A new study from Kenya addresses one of the major challenges to malaria elimination. The authors note changing vector behaviour towards early morning biting has been established. Children are observed to come to school early, as do mosquitoes that have “peak landing between 06:00 and 07:00.” They also found that mosquitoes continue their activity until 11:00. The An. funestus mosquitoes they collected “were either fed or gravid, potentially indicative of multiple bloodmeals within each gonotrophic cycle, and had a sporozoite rate of 2.05%.” this is of particular concern because school aged children are not always prioritized in various malaria control interventions.

In Cambodia researchers found that “20% of collected Anopheles were active during the day, with increased day biting during the dry season.” Ellie Sherrard-Smith and colleagues explain that bednets and indoor residual spray are intended to work best when people are indoors and sleeping. They caution that, “Mosquito bites taken outside of these times contribute to residual transmission which determines the maximum effectiveness of current malaria prevention.” Their review documented that on average 21% of mosquito bites in Africa take place outside bedtime.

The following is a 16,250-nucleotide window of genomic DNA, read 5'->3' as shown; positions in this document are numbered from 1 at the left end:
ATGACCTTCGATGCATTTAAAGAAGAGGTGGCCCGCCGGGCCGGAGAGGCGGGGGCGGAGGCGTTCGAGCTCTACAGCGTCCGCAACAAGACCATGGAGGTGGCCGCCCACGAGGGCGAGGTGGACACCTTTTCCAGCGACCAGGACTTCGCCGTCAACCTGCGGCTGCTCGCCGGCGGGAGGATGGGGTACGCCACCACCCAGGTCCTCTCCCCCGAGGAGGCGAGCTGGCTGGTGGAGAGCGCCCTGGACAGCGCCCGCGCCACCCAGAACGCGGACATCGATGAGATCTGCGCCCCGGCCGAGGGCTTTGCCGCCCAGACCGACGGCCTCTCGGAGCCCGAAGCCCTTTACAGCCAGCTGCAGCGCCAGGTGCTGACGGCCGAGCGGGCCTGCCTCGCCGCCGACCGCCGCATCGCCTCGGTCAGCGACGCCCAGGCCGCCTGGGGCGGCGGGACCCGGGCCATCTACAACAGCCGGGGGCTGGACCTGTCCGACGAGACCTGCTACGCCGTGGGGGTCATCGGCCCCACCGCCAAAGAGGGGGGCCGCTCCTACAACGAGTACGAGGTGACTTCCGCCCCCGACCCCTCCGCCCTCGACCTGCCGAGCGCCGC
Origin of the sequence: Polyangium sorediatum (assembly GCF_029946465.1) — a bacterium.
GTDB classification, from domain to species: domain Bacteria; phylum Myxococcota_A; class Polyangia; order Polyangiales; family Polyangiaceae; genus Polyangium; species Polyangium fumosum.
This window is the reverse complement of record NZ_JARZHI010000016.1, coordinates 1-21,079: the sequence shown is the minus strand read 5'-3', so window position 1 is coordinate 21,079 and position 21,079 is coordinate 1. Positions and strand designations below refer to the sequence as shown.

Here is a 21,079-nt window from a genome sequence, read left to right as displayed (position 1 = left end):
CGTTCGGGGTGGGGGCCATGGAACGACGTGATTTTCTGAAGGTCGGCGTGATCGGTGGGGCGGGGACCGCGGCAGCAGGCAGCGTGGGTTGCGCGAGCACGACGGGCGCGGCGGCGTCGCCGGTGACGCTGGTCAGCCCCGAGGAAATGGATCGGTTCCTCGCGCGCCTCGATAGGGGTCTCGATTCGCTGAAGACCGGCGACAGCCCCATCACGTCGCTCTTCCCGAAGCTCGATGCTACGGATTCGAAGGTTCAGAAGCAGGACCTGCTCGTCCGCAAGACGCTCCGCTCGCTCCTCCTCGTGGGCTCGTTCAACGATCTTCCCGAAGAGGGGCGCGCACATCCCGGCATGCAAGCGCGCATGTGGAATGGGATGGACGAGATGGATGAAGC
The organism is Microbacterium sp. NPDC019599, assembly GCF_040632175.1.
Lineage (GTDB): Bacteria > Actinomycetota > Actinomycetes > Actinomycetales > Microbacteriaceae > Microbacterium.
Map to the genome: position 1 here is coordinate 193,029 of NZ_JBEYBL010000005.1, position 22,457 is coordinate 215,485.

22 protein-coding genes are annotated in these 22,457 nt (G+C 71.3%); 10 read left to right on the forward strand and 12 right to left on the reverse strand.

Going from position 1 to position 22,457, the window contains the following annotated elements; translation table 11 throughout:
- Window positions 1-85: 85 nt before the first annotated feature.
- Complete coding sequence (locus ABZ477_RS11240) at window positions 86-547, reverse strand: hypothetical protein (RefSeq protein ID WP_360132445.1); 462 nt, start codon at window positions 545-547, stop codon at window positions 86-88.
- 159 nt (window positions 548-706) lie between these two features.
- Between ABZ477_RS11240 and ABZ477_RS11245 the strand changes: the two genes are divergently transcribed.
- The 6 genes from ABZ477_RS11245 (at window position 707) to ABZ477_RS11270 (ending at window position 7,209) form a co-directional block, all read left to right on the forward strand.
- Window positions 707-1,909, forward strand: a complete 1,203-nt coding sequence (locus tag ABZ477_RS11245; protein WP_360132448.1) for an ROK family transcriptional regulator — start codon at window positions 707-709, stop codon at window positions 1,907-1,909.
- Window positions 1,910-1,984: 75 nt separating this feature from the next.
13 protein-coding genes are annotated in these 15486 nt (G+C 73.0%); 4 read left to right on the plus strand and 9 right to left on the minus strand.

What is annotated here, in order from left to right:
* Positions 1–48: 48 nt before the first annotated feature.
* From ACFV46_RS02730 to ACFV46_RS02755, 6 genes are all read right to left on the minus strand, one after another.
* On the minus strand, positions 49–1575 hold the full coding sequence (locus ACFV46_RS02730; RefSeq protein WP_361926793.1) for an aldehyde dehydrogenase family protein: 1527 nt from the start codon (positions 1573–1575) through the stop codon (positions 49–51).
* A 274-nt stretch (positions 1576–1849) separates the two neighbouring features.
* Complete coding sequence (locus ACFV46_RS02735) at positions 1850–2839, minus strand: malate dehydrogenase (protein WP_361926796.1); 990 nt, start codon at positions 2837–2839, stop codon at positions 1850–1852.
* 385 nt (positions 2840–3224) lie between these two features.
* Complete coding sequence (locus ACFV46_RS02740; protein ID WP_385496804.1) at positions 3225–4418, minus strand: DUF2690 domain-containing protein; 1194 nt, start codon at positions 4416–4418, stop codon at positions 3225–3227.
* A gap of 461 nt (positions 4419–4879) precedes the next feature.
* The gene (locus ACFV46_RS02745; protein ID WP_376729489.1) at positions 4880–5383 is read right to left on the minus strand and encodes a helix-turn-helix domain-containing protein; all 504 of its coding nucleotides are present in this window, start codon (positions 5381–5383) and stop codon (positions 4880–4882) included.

A study in Tanzania by Nicodem J Govella et al. noted that the use of insecticide-treated nets for malaria control has been associated with shifts in mosquito vector feeding behaviour including earlier and outdoor biting on humans. They concluded that efforts highlighting the need for control methods that target early and outdoor biting mosquitoes are now required.

In short, various changing factors ranging from climate and mosquito genetics to even the existing interventions like bednets that we use to control the biting of malaria carrying mosquitoes, threaten our ability to eliminate malaria. New vector control measures are urgently needed as is expansion of other interventions like malaria vaccines.